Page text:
Abstract: This paper analyses the effects of state-level differences in labor regulation on labor market outcomes of women in India. I find that labor regulation has a large negative effect on women’s economic activity, mainly employment. A one standard deviation increase in the labor regulation measure decreases the probability of a woman being economically active by 3% to 4%—the implied decrease in female labor force is 15% to 18%. There is no significant effect on the gender wage gap. Finally, labor regulation is associated with women having less say at home and a lower sex ratio.
    Keywords: gender gap, labor regulation, India
    JEL: J16 J21 K31
    Date: 2013–09
  5. By: Sheetal Sekhri
    Abstract: Groundwater depletion is becoming a serious policy concern in many developing countries but little is known about the costs of groundwater depletion. I use annual deviations of depth to groundwater from 1999 to 2003 from the 1985-1995 decadal means for Indian districts, to investigate how production and sown area respond to groundwater uctuations. I nd that a 1 meter decline in groundwater in a year reduces food-grain production by 8 percent, water intensive crop production by 9 percent and cash crops by 5 percent. I also use year-to-year transitions of groundwater around a cuto value, at which cost of technology required to access groundwater exogenously increases due to physical constraints, to examine coping mechanisms. I nd that for short run shocks around this cuto, sown area for food-grains and water intensive crops falls by 7 to 8 percent, whereas there is no change for cash crops. I evaluate the eect of the transition of 10 year means of groundwater around this cuto on exit from farming. I do not nd evidence of exit of marginal or small farmers from agriculture. mitigating eect.
    Keywords: Groundwater Depletion; Agricultural Production; India
    JEL: O10 O13 Q54
    Date: 2013–10
  6. By: Takahiro Akita (International University of University); Heryanah (Central Bureau of Statistics Indonesia)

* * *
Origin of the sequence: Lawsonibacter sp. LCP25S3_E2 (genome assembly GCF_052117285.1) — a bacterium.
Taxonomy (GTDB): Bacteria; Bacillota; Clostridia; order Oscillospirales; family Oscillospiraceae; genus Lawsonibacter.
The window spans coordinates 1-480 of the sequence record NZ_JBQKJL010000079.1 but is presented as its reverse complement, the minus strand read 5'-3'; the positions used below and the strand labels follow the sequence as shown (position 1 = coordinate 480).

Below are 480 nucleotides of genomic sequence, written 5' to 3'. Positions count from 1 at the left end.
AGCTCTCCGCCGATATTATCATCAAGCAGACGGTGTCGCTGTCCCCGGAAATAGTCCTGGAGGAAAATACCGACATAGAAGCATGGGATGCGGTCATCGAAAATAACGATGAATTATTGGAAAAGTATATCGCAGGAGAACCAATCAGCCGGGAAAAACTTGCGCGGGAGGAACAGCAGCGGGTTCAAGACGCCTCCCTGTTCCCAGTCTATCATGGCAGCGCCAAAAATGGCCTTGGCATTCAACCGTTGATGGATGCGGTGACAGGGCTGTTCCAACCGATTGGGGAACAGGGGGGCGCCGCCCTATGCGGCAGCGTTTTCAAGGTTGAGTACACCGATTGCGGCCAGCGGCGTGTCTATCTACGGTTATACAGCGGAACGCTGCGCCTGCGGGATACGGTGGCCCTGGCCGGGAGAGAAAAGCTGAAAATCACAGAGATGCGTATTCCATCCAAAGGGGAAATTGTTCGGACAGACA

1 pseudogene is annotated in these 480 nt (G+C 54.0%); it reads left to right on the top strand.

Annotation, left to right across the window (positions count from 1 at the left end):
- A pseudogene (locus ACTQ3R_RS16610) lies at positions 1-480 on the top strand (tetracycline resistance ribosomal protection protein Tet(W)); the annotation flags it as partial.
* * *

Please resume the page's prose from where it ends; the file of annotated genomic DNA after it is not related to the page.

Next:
Abstract: This study analyzes the relationship between the level of educational attainment, educational inequality and expenditure inequality in Indonesia based on a provincial panel data set from 1996-2011 and attempts to test the Kuznets hypothesis for educational expansion. We found that educational inequality decreases as the average level of educational attainment increases. In contrast, expenditure inequality follows an inverted U-shaped pattern with respect to educational expansion and reaches the maximum at around 9-10 years of education. Given the current average educational level, further educational expansion would increase expenditure inequality. However, more equal distribution of education has an equalizing effect.
    Keywords: educational expansion, expenditure inequality, educational inequality, Kuznets hypothesis, panel data regression, Indonesia
    JEL: I24 I25 O15
    Date: 2013–09
  7. By: Nguyen, Cuong
    Abstract: Although there are numerous empirical studies on the effect of trade facilitation on international trade and GDP, there have been no studies on the association between trade facilitation and poverty as well as inequality. This paper examines this association in low and middle income countries using GMM-type instruments for trade facilitation. It is found that trade facilitation which is measured by the number of documents and the time for exports and imports is strongly correlated with poverty, inequality and per capita GDP. Countries with more improvement in trade facilitation are more likely to have lower poverty and inequality, and higher per capita GDP than other countries with less improvement in trade facilitation.
    Keywords: Trade facilitation, poverty, inequality, international trade, developing countries.
    JEL: F1 F13 F16 I3
    Date: 2013–09–15